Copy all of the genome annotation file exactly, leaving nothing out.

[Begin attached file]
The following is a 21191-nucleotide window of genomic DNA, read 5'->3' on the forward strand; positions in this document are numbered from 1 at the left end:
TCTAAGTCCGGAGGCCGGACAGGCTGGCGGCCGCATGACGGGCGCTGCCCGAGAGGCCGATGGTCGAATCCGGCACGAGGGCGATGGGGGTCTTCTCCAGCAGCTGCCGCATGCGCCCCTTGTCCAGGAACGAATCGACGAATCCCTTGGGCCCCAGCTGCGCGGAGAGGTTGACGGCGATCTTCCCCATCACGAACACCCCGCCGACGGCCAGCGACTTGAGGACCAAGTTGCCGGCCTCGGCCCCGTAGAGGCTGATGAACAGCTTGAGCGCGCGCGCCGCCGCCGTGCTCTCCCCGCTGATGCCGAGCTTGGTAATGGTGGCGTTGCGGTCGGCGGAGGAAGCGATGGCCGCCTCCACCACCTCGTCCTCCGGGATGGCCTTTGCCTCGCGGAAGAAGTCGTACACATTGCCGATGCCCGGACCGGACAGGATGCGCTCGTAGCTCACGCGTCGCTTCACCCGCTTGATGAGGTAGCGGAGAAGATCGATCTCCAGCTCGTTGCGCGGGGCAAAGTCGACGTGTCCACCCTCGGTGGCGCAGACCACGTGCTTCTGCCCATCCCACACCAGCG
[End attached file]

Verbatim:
The following is a 21191-nucleotide window of genomic DNA, read 5'->3' on the forward strand; positions in this document are numbered from 1 at the left end:
TCTAAGTCCGGAGGCCGGACAGGCTGGCGGCCGCATGACGGGCGCTGCCCGAGAGGCCGATGGTCGAATCCGGCACGAGGGCGATGGGGGTCTTCTCCAGCAGCTGCCGCATGCGCCCCTTGTCCAGGAACGAATCGACGAATCCCTTGGGCCCCAGCTGCGCGGAGAGGTTGACGGCGATCTTCCCCATCACGAACACCCCGCCGACGGCCAGCGACTTGAGGACCAAGTTGCCGGCCTCGGCCCCGTAGAGGCTGATGAACAGCTTGAGCGCGCGCGCCGCCGCCGTGCTCTCCCCGCTGATGCCGAGCTTGGTAATGGTGGCGTTGCGGTCGGCGGAGGAAGCGATGGCCGCCTCCACCACCTCGTCCTCCGGGATGGCCTTTGCCTCGCGGAAGAAGTCGTACACATTGCCGATGCCCGGACCGGACAGGATGCGCTCGTAGCTCACGCGTCGCTTCACCCGCTTGATGAGGTAGCGGAGAAGATCGATCTCCAGCTCGTTGCGCGGGGCAAAGTCGACGTGTCCACCCTCGGTGGCGCAGACCACGTGCTTCTGCCCATCCCACACCAGCG